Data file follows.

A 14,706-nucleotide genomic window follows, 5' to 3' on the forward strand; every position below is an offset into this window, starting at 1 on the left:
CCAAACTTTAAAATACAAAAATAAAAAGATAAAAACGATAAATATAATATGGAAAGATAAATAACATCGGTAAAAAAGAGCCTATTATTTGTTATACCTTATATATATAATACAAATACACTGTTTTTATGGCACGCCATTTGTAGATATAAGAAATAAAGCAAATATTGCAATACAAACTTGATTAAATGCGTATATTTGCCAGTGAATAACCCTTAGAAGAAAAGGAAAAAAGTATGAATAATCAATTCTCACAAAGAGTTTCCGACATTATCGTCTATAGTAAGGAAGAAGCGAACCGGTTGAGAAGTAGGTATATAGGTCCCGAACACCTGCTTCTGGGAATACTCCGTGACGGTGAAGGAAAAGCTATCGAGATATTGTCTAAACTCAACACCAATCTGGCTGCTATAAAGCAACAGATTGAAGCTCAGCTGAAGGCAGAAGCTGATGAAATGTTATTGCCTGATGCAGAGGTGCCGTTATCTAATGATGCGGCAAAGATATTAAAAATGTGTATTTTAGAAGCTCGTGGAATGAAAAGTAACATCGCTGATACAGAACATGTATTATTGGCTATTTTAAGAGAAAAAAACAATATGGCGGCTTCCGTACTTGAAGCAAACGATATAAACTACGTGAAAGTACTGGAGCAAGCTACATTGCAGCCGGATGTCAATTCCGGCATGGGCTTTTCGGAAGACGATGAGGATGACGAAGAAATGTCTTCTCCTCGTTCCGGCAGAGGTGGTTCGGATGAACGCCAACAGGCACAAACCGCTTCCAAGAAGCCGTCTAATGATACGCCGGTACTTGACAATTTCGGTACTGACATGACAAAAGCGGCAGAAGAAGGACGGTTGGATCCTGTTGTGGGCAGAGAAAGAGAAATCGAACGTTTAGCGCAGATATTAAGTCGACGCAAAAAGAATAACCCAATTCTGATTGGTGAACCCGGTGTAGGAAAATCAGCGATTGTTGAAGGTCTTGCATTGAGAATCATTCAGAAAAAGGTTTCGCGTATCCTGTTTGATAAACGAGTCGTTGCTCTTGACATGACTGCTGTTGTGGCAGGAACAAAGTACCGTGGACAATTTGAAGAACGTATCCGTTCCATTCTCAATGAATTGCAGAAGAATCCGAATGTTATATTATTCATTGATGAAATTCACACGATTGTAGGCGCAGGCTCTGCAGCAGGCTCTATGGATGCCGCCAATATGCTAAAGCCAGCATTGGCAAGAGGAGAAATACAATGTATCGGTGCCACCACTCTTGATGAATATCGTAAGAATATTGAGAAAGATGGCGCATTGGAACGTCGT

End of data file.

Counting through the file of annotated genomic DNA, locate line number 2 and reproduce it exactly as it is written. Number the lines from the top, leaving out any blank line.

CCAAACTTTAAAATACAAAAATAAAAAGATAAAAACGATAAATATAATATGGAAAGATAAATAACATCGGTAAAAAAGAGCCTATTATTTGTTATACCTTATATATATAATACAAATACACTGTTTTTATGGCACGCCATTTGTAGATATAAGAAATAAAGCAAATATTGCAATACAAACTTGATTAAATGCGTATATTTGCCAGTGAATAACCCTTAGAAGAAAAGGAAAAAAGTATGAATAATCAATTCTCACAAAGAGTTTCCGACATTATCGTCTATAGTAAGGAAGAAGCGAACCGGTTGAGAAGTAGGTATATAGGTCCCGAACACCTGCTTCTGGGAATACTCCGTGACGGTGAAGGAAAAGCTATCGAGATATTGTCTAAACTCAACACCAATCTGGCTGCTATAAAGCAACAGATTGAAGCTCAGCTGAAGGCAGAAGCTGATGAAATGTTATTGCCTGATGCAGAGGTGCCGTTATCTAATGATGCGGCAAAGATATTAAAAATGTGTATTTTAGAAGCTCGTGGAATGAAAAGTAACATCGCTGATACAGAACATGTATTATTGGCTATTTTAAGAGAAAAAAACAATATGGCGGCTTCCGTACTTGAAGCAAACGATATAAACTACGTGAAAGTACTGGAGCAAGCTACATTGCAGCCGGATGTCAATTCCGGCATGGGCTTTTCGGAAGACGATGAGGATGACGAAGAAATGTCTTCTCCTCGTTCCGGCAGAGGTGGTTCGGATGAACGCCAACAGGCACAAACCGCTTCCAAGAAGCCGTCTAATGATACGCCGGTACTTGACAATTTCGGTACTGACATGACAAAAGCGGCAGAAGAAGGACGGTTGGATCCTGTTGTGGGCAGAGAAAGAGAAATCGAACGTTTAGCGCAGATATTAAGTCGACGCAAAAAGAATAACCCAATTCTGATTGGTGAACCCGGTGTAGGAAAATCAGCGATTGTTGAAGGTCTTGCATTGAGAATCATTCAGAAAAAGGTTTCGCGTATCCTGTTTGATAAACGAGTCGTTGCTCTTGACATGACTGCTGTTGTGGCAGGAACAAAGTACCGTGGACAATTTGAAGAACGTATCCGTTCCATTCTCAATGAATTGCAGAAGAATCCGAATGTTATATTATTCATTGATGAAATTCACACGATTGTAGGCGCAGGCTCTGCAGCAGGCTCTATGGATGCCGCCAATATGCTAAAGCCAGCATTGGCAAGAGGAGAAATACAATGTATCGGTGCCACCACTCTTGATGAATATCGTAAGAATATTGAGAAAGATGGCGCATTGGAACGTCGT